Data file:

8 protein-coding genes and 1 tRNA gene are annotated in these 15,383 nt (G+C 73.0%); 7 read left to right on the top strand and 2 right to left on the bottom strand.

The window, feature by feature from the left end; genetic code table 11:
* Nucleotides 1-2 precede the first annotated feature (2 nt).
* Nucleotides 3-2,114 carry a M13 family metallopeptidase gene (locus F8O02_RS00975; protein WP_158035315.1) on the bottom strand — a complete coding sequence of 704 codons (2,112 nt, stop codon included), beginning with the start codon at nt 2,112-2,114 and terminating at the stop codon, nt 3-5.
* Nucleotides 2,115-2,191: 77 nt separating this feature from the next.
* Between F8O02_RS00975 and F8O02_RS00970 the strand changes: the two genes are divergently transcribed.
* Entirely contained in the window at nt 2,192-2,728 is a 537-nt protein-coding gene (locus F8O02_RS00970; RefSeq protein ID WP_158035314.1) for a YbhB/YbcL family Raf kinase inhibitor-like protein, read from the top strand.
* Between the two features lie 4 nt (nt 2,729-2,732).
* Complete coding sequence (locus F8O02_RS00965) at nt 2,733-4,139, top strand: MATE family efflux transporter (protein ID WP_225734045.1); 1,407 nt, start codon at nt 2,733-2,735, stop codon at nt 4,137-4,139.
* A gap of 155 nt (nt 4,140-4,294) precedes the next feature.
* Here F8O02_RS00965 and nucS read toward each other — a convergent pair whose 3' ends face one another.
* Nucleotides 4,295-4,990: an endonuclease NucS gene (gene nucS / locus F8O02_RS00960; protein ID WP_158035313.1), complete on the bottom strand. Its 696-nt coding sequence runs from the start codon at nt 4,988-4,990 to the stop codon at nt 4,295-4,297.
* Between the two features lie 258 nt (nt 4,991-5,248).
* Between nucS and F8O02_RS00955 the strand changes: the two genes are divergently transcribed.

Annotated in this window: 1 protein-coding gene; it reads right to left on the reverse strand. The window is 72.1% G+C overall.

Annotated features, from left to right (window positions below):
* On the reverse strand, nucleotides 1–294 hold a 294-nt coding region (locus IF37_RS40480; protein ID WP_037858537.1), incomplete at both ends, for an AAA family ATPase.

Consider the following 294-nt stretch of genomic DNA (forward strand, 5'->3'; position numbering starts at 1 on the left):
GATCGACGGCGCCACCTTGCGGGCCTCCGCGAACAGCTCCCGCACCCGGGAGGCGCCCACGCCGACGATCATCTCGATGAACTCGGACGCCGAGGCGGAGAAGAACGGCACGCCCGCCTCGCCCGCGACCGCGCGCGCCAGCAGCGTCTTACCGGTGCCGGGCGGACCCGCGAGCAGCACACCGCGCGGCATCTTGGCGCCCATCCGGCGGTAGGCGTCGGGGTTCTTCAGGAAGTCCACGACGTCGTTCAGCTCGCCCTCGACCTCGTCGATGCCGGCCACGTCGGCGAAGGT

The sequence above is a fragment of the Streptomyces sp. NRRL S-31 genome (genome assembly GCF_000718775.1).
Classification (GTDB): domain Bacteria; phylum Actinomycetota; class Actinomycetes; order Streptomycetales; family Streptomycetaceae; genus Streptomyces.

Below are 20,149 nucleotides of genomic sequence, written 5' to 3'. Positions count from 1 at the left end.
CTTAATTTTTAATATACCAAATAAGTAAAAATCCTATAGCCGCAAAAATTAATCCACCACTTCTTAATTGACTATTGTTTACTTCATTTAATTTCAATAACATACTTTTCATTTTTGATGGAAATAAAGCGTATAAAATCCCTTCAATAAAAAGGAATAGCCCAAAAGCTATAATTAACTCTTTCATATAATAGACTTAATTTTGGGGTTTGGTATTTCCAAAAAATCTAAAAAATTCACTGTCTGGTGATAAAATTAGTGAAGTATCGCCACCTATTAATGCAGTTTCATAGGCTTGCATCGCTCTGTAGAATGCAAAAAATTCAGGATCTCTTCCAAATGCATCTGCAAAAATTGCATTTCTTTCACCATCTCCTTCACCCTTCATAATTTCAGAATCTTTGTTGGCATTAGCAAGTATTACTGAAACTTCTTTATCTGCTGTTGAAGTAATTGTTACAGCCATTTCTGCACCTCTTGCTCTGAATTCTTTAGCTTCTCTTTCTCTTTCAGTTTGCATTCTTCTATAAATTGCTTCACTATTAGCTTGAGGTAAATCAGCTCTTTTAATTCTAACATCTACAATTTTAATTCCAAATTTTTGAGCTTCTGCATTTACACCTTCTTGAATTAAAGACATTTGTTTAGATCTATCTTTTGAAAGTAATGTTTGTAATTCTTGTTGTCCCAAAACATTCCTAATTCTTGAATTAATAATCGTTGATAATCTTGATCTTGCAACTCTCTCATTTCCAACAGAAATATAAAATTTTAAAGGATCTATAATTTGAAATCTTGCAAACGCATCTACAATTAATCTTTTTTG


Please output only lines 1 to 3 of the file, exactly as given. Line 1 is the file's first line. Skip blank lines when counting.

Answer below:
8 protein-coding genes and 1 tRNA gene are annotated in these 15,383 nt (G+C 73.0%); 7 read left to right on the top strand and 2 right to left on the bottom strand.

The window, feature by feature from the left end; genetic code table 11:
* Nucleotides 1-2 precede the first annotated feature (2 nt).